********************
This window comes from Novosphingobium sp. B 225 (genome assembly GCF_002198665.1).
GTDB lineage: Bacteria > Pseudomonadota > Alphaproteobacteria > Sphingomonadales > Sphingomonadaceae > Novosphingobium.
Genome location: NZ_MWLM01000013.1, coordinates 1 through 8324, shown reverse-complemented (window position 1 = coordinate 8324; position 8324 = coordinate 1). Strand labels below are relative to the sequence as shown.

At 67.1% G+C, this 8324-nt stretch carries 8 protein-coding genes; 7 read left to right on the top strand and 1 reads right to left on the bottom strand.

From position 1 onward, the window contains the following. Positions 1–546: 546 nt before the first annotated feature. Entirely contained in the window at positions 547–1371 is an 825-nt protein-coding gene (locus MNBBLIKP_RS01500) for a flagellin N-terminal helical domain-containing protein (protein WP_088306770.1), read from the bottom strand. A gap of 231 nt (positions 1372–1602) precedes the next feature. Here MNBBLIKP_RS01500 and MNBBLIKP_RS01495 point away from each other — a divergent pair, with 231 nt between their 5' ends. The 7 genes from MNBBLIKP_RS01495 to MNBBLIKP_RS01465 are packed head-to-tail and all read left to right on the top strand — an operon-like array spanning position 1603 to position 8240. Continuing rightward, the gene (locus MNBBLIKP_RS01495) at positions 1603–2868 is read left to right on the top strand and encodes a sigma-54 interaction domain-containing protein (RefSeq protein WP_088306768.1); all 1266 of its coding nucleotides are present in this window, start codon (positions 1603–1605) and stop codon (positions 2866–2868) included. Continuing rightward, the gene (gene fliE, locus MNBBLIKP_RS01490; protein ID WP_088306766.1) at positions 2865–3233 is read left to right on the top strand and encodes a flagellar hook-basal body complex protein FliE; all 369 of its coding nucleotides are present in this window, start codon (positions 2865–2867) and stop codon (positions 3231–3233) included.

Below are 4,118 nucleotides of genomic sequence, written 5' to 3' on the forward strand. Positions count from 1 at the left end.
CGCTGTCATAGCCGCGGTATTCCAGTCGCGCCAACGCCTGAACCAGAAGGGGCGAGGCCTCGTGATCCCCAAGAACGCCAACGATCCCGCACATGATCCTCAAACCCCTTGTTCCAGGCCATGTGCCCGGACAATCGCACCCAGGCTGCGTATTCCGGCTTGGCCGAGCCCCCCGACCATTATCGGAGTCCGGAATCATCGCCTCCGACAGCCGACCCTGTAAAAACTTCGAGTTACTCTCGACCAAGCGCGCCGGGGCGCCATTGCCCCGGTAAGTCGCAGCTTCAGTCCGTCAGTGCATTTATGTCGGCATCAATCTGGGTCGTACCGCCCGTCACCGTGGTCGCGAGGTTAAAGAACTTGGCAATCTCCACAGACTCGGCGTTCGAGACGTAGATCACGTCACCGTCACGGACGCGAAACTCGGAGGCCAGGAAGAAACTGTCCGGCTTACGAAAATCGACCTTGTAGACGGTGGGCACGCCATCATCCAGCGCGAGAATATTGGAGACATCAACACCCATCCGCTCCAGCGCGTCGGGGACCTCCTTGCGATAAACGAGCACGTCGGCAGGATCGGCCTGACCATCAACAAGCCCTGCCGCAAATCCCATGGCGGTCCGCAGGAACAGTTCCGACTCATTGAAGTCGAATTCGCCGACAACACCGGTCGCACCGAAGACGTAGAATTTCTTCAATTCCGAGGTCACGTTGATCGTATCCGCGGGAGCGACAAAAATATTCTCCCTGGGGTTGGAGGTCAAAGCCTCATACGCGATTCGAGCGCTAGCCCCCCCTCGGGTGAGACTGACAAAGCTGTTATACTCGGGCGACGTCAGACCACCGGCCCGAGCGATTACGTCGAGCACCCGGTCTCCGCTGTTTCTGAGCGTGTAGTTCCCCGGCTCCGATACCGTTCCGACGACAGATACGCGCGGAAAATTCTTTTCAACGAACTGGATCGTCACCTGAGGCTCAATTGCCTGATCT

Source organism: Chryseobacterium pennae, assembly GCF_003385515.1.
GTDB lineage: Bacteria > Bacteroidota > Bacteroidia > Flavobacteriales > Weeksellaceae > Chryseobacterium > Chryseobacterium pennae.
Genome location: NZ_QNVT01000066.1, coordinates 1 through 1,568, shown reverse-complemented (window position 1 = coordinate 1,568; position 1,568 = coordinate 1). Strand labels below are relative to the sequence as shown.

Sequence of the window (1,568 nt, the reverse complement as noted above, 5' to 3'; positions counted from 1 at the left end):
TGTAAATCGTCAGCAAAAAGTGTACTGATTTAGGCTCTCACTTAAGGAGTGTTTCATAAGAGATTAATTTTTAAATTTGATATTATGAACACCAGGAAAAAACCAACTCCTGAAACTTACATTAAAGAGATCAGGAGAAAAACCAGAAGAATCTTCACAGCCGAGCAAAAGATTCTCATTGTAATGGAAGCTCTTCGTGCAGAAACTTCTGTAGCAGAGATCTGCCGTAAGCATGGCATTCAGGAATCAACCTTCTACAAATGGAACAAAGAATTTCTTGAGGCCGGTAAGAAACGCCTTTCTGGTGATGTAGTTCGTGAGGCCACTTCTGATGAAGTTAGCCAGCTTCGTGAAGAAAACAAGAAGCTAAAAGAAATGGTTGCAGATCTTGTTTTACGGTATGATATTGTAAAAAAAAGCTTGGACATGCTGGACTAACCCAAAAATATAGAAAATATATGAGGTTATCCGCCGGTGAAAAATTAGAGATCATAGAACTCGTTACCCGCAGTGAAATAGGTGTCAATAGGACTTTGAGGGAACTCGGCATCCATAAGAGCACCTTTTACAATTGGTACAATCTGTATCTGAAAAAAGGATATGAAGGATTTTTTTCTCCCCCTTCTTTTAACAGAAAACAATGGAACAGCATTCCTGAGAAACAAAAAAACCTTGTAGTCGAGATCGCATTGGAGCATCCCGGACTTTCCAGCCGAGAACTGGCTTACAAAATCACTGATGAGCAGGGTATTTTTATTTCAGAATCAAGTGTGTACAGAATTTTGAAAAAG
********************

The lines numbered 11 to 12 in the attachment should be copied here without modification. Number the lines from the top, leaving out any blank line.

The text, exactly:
Sequence of the window (1,568 nt, the reverse complement as noted above, 5' to 3'; positions counted from 1 at the left end):
TGTAAATCGTCAGCAAAAAGTGTACTGATTTAGGCTCTCACTTAAGGAGTGTTTCATAAGAGATTAATTTTTAAATTTGATATTATGAACACCAGGAAAAAACCAACTCCTGAAACTTACATTAAAGAGATCAGGAGAAAAACCAGAAGAATCTTCACAGCCGAGCAAAAGATTCTCATTGTAATGGAAGCTCTTCGTGCAGAAACTTCTGTAGCAGAGATCTGCCGTAAGCATGGCATTCAGGAATCAACCTTCTACAAATGGAACAAAGAATTTCTTGAGGCCGGTAAGAAACGCCTTTCTGGTGATGTAGTTCGTGAGGCCACTTCTGATGAAGTTAGCCAGCTTCGTGAAGAAAACAAGAAGCTAAAAGAAATGGTTGCAGATCTTGTTTTACGGTATGATATTGTAAAAAAAAGCTTGGACATGCTGGACTAACCCAAAAATATAGAAAATATATGAGGTTATCCGCCGGTGAAAAATTAGAGATCATAGAACTCGTTACCCGCAGTGAAATAGGTGTCAATAGGACTTTGAGGGAACTCGGCATCCATAAGAGCACCTTTTACAATTGGTACAATCTGTATCTGAAAAAAGGATATGAAGGATTTTTTTCTCCCCCTTCTTTTAACAGAAAACAATGGAACAGCATTCCTGAGAAACAAAAAAACCTTGTAGTCGAGATCGCATTGGAGCATCCCGGACTTTCCAGCCGAGAACTGGCTTACAAAATCACTGATGAGCAGGGTATTTTTATTTCAGAATCAAGTGTGTACAGAATTTTGAAAAAG